09 September 2013

Law in Plain English: Verizon v. FCC

This is one in a series of posts designed to describe court decisions in plain English. For similar posts, click here.

To see the full text of Preserving the Open Internet, click here. For a previous discussion of the net neutrality issue when Preserving the Open Internet was released in December 2010, see here. To see all of my posts tagged with net neutrality, click here.


Docket No.: 11-01355

Argument: September 9, 2013 (Audio)

Discussion: In Comcast Corp. v. FCC, 600 F.3d 642 (D.C. Cir. 2010), the D.C. Circuit vacated the Federal Communication Commission’s first effort to effect regulation of broadband Internet service through a set of rules known collectively as "net neutrality." The Court ruled that the FCC, in promulgating the rules, exceeded its statutory authority. Later that year, the FCC passed Preserving the Open Internet, 25 F.C.C.R. 17905 (rel. Dec. 23, 2010), 76 Fed. Reg. 59192 (Sept. 23, 2011) (“Order”). Verizon alleges that the FCC again has exceeded its statutory authority. On the other hand, the FCC rested its authority in Sections 706(a) and 706(b) of the Telecommunications Act of 1996, which "encourage[s] the deployment on a reasonable and timely basis of advanced telecommunications capability to all Americans,” and allows the Commission to "take immediate action to accelerate deployment of such capability by removing barriers to infrastructure investment and by promoting competition in the telecommunications market” if reasonable and timely” deployment is not occurring.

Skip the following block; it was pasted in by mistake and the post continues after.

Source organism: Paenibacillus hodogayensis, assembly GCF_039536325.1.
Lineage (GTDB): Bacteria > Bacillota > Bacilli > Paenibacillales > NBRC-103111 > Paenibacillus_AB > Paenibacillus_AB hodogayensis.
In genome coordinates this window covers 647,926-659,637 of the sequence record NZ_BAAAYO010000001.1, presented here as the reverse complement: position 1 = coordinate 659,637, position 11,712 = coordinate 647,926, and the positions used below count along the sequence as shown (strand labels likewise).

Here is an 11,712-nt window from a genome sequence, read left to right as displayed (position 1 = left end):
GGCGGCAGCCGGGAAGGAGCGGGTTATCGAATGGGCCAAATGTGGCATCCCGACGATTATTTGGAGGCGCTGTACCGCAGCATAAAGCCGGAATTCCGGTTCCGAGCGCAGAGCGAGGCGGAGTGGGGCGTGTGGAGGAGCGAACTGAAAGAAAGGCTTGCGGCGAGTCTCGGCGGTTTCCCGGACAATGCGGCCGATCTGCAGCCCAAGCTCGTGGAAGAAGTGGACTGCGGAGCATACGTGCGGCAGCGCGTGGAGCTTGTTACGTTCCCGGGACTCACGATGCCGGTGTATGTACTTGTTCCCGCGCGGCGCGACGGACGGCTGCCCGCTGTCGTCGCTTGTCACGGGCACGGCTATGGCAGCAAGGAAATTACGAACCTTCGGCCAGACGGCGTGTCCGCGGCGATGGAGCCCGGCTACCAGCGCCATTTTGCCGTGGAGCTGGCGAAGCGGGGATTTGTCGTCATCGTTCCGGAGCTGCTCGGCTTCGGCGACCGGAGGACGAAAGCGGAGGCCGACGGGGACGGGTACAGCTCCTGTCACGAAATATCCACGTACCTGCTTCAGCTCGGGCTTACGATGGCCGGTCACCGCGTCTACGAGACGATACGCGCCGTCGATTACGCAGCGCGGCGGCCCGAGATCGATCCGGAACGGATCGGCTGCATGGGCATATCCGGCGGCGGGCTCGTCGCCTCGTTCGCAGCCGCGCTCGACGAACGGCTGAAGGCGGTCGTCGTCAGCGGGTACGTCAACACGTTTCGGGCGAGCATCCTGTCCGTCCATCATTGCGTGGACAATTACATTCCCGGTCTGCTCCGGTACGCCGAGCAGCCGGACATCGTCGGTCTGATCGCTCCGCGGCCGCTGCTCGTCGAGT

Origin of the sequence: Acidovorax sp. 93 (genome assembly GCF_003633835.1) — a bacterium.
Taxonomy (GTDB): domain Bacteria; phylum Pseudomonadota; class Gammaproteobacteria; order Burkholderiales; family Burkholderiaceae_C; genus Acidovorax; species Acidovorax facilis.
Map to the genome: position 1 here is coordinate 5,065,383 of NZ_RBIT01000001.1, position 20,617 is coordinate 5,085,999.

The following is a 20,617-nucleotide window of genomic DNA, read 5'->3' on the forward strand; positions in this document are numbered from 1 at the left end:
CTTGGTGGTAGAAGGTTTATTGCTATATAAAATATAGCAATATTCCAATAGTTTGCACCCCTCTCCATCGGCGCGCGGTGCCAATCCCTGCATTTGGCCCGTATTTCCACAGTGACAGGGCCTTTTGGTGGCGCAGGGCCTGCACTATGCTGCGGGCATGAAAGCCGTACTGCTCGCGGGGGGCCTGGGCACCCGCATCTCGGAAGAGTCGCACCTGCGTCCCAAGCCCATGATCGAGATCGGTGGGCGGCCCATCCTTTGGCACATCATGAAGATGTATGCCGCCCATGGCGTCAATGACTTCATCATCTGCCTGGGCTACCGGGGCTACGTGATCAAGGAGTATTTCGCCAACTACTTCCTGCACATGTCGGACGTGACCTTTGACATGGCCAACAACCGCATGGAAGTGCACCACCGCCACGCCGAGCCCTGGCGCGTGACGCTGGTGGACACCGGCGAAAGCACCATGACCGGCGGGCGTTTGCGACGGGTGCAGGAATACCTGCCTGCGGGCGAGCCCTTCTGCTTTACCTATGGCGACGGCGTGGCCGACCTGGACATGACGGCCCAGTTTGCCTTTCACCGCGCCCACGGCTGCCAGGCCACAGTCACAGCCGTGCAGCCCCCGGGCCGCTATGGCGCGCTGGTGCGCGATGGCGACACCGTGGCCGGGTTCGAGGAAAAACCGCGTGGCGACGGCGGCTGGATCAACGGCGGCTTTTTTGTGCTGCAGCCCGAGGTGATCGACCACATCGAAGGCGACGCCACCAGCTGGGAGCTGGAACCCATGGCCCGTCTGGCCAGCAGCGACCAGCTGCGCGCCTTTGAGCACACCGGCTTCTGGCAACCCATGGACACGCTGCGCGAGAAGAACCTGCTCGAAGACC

Issue: The questions before the DC Circuit are: (1) whether the Order imposes common-carriage requirements on services that are statutorily exempt from such requirements or otherwise exceeds the FCC's statutory authority; (2) whether the Order is unconstitutional; and (3) whether the Order is arbitrary and capricious.

Holding: TBD
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